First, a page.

Thursday: Partly sunny H: near 90°
Friday: Slightly humid. Afternoon thunderstorms possible. H: mid 80s
Saturday: Showers & thunderstorms mainly early with rain ending by the afternoon. H: mid 80s
Sunday: Nicest day of the weekend. Sunny, warm and dry. H: upper 80s to near 90°
The National Ocean and Atmospheric Administration (NOAA) just announced their ‘State of the Climate’ report of 2011. Their research shows that it has been the warmest start to any year since the dawn of recordkeeping in 1895. Also, drought conditions covered 56% of the nation making it “the largest percentage of the nation experiencing drought conditions in the 12-year record of the U.S. Drought Monitor.” You can read more about the details here.
Of course, the media had a field day with this news. Headlines read, “Expect More Weird Weather”, “Recent Heat Related to Climate Change” “Climate Change, Extreme Weather Linked”. While extreme weather events have been increasing the cause of the events is debatable. NOAA’s State of the Climate report of 2011 states that “determining the causes of extreme events remains difficult. While scientists cannot trace specific events to climate change with absolute certainty, new and continued research help scientists understand how the probability of extreme events change in response to global warming.” Climate and weather are easily confused and we have to be careful taking research findings out of context. For example, the main topic in the report was “two back-to-back La Niñas, each characterized by cooler-than-average water temperatures in the eastern equatorial Pacific, affected regional climates and influenced many of the world’s significant weather events throughout the year.” El Nino and La Nina are natural events not a product of climate change. The report, however, did touch upon other topics like ozone levels, sea ice cover and greenhouse concentrations and can be read in greater detail here.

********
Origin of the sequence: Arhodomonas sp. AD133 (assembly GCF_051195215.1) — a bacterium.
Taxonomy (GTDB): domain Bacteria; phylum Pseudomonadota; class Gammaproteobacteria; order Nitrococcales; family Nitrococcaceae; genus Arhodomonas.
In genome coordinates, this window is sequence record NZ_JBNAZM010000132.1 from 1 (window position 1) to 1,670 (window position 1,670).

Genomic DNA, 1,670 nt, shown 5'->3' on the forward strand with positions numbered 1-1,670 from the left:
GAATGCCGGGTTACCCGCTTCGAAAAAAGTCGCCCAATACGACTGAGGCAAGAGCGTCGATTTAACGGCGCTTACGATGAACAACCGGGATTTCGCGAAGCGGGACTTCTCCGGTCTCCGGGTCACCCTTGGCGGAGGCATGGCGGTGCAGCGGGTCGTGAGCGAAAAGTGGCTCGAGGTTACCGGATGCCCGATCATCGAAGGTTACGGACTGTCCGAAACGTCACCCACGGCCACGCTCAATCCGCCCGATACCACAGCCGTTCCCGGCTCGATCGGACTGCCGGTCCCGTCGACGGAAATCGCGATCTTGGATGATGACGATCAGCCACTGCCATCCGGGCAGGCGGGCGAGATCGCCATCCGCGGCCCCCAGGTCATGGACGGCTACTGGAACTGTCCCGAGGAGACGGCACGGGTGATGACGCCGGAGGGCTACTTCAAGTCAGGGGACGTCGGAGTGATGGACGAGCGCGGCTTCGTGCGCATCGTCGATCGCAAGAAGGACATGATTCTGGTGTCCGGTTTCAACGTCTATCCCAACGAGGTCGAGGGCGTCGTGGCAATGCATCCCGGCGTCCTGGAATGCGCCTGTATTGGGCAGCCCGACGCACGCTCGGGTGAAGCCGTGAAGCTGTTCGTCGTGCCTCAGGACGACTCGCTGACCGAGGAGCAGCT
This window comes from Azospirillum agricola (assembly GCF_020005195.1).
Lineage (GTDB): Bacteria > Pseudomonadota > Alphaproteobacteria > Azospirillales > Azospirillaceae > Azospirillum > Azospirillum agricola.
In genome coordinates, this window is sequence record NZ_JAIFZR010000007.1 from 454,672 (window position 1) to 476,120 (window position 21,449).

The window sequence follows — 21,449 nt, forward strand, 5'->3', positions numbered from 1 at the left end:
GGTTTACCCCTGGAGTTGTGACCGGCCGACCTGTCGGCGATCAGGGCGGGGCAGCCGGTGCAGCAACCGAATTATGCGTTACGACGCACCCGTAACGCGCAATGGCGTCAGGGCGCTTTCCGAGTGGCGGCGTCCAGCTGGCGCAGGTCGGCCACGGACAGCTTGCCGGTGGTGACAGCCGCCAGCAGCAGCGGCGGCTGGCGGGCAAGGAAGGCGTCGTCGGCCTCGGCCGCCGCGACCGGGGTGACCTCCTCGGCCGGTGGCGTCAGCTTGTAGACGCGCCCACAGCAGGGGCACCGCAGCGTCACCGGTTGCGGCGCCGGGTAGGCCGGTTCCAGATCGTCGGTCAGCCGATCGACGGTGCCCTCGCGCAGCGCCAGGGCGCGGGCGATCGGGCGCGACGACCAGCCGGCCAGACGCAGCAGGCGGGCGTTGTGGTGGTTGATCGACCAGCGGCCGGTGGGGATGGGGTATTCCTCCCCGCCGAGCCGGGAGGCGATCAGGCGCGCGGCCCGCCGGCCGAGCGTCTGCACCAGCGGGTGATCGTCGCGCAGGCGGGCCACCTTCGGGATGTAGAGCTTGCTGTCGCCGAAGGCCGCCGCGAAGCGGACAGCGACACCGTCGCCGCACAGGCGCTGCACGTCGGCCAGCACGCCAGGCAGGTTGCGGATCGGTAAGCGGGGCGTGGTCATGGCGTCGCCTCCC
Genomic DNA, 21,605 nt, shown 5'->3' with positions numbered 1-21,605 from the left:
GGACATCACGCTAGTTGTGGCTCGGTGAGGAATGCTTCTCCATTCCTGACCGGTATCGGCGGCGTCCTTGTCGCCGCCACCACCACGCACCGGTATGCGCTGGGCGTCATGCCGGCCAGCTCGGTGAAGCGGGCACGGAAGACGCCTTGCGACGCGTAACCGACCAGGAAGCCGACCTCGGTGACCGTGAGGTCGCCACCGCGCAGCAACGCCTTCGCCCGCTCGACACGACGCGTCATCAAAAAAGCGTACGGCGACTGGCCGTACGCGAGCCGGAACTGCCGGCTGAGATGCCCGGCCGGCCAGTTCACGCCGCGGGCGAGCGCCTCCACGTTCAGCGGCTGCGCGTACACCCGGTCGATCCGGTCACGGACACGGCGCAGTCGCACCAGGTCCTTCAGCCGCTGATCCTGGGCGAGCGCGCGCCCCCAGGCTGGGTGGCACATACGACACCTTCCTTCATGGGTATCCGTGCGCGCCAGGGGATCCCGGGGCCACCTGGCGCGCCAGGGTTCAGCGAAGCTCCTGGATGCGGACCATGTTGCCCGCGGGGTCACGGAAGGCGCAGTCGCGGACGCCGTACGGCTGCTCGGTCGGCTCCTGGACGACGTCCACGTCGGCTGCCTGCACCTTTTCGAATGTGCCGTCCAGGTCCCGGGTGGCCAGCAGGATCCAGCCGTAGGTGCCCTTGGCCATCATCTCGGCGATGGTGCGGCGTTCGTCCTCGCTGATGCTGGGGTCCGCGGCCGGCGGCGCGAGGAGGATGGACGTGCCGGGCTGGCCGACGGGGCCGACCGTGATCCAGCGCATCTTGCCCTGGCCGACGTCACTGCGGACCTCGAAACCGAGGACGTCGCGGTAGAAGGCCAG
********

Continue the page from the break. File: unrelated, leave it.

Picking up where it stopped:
After experiencing extreme heat and dry weather the first few days of July, Minnesota’s drought looks to be spreading slightly. Moderate drought (tan) has increased from 13.63% June 5 to 14.86% July 3. A small jump, I know, but it’s something to watch.
There may be some truth to the strange stories of northern lights making noise. Researching have spent 12 years studying the aurora borealis (northern lights) and have concluded that a weird clapping noise occurs in the presence of an intense aurora event. They don’t know yet what causes the clapping but have ruled out other outside environmental factors.